While the original SIC RS was a very successful raceboard many paddlers loved due to its versatility, it was… lets say, difficult with its successor.
When I tested the new RS in May 2020 i had mixed feelings… the looks and haptics got definitely better with the move to kinetic and the full pvc wrap construction. At this time I only could test the 21,5 and the 23″ model and while they were manageable, 24,5″ is still my prefered width.
Only slight changed regarding the deckpad, kickpad and recently the move to the matte paint happened since then.
Changes from the old to the new RS
Many things have been carried over from the old RS and when you’re switching them frequently duing a session, they also share a lot of DNA.
Especially for heavier riders it’s not so easy to get a waterline that works well in flats and in the draft. The old RS had a really good waterline up to 100kg and glide was quite good although being a Allwater Board. Where I did absolutely hate the old RS was when hitting steep waves upwind, as the nose was too wide and the bottom absolutely flat. Combined with the flexing laminate, I never hat big trust, nor a good feeling when hitting those bumps.
While the newer RS is definitely an improvement when heading upwind, with its narrower and higher nose, not everything got better. Especially with small waves I do have a feeling that glide is comprimised and you’re kind of stuck between the waves. Handling in sidechop is absolutely great and due to the higher rails and equally as deep standing height, it’s relatively easy to stay the captian on board 😉
Watching different world class races in the past months, you could see that many teamriders still prefer using the RS over the Atlantis. The Atlantis was never a board concept I really understood as I always had a feeling that this is not fish, not meat. Too flat for an Allwater Board, too slow for flatwater. The RS doesn’t excel in any discipline, but it’s extremely easy to use, works better than it feels and it’s fully equipped with everything a rider could wish for.
Things that Starboard could learn from SIC
After many years of increasingly extreme dugout boards, the market has shown demand for easy-to-use flat deck race boards. The GenR has some great design features, lots of volume and an even more effective Nose when paddling upwind.
SIC has the racehandles placed just perfectly and bungee tie downs in each availaible size. Furthermore the SF construction has way better compressive strength compared to the Blue Carbon Sandwich GenR.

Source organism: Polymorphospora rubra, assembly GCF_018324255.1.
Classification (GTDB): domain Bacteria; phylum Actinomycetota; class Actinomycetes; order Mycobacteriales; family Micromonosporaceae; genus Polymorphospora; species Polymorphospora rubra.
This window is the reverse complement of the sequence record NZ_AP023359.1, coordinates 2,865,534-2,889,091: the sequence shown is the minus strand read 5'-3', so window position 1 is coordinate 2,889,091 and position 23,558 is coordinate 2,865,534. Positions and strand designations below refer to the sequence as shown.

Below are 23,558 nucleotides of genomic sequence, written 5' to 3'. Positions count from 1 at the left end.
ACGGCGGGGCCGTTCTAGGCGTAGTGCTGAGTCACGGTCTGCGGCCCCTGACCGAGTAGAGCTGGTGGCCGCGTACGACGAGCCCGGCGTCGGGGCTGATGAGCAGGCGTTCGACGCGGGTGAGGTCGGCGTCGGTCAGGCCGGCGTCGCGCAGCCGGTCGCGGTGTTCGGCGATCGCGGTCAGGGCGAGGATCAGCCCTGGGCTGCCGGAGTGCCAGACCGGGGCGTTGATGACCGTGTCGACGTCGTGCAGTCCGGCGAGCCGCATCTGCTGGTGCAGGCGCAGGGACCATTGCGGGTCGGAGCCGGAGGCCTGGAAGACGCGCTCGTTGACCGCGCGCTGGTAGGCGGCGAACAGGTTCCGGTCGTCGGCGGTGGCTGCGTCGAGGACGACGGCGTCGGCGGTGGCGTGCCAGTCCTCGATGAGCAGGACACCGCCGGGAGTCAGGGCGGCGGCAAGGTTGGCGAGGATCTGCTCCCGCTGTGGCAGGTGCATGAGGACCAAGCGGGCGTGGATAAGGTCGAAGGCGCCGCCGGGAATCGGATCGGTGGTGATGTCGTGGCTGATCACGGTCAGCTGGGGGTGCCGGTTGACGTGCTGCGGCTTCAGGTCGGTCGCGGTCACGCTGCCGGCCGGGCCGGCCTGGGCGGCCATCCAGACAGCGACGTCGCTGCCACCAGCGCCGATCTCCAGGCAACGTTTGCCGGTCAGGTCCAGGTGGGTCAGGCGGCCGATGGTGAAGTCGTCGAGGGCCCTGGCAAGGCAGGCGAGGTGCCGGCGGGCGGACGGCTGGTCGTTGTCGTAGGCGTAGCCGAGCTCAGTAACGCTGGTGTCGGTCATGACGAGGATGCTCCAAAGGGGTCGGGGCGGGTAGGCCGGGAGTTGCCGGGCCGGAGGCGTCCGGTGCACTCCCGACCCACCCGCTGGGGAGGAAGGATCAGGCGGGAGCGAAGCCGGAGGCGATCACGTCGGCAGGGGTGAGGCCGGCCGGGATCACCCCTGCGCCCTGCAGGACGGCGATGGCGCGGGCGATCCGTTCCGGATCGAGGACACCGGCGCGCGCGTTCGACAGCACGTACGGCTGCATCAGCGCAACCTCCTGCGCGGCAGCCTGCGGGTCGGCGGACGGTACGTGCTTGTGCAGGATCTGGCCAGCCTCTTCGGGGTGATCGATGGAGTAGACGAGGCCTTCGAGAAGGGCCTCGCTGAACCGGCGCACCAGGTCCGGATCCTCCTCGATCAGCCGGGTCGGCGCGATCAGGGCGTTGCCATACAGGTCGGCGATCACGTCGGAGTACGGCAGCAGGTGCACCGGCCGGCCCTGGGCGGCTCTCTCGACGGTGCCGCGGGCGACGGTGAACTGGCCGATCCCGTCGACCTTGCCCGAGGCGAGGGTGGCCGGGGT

The standing position on the GenR is too high compared to the RS, what may be one of the reasons why it’s not as easy to use.
You want a Board that does it all and serves also as a race tourer? Why not giving them all those bungee tie downs?
Things that SIC could learn from Starboard
Keep that drainage system simple… The GenRs Drainage System works perfectly and serves for a dry cockpit.
Do we really need a step channel? The first RS didn’t have that extreme steps and I also don’t think that it’s beneficial in any way. Waterrelease also shows a lot of turbulence.
Creating a laminate that’s stiff and light seems to be a difficult task these days, while not as stiff as an old 2019 Indiana Open Ocean Board, the GenR feels way more solid.
The Deckpad of the GenR is just perfect, lots of grip and you always know where you’re standing. Enough volume and a rockerline that suits even heavier paddlers.
SIC and their marketing politics
While I appreciate the SIC is sticking with good boarddesigns like the Bullet and not changing year after year their complete lineup, even 1,5years ago prototypes of different Atlantis variants as well as strange looking RS Models have been seen on social media.
Finally it seems we’ll soon loose that flatdeck RS raceboard, and get a turbo version…
I’ve seen many Atlantis prototypes with that kind of nose, but a different side view. Seems this should merge all the benefits of the Atlantis and pair it with the RS DNA.
Soon first boards should be available and I’ll definitely try to test that new RST Raceboard.
Verdict SIC RS 2023
The RS, particularly in cross-chop conditions, stands out as a remarkably user-friendly board, though it doesn’t truly shine in any specific discipline. It excels as a touring board, but it’s important to note that the rockerline appears to be tailored more for lighter-weight paddlers, and thus there are many alternative boards on the market that offer superior glide.
Nevertheless, its exceptional ease of use and impressive first and secondary stability allow you to concentrate on refining your paddling technique and conserve significant energy in your legs when confronted with challenging conditions.
As a bonus, you will receive a complete package that includes the most comfortable handle, additional handles for beach starts, a bungee tie-down, an FCS mount, and high-quality laminate with low weight.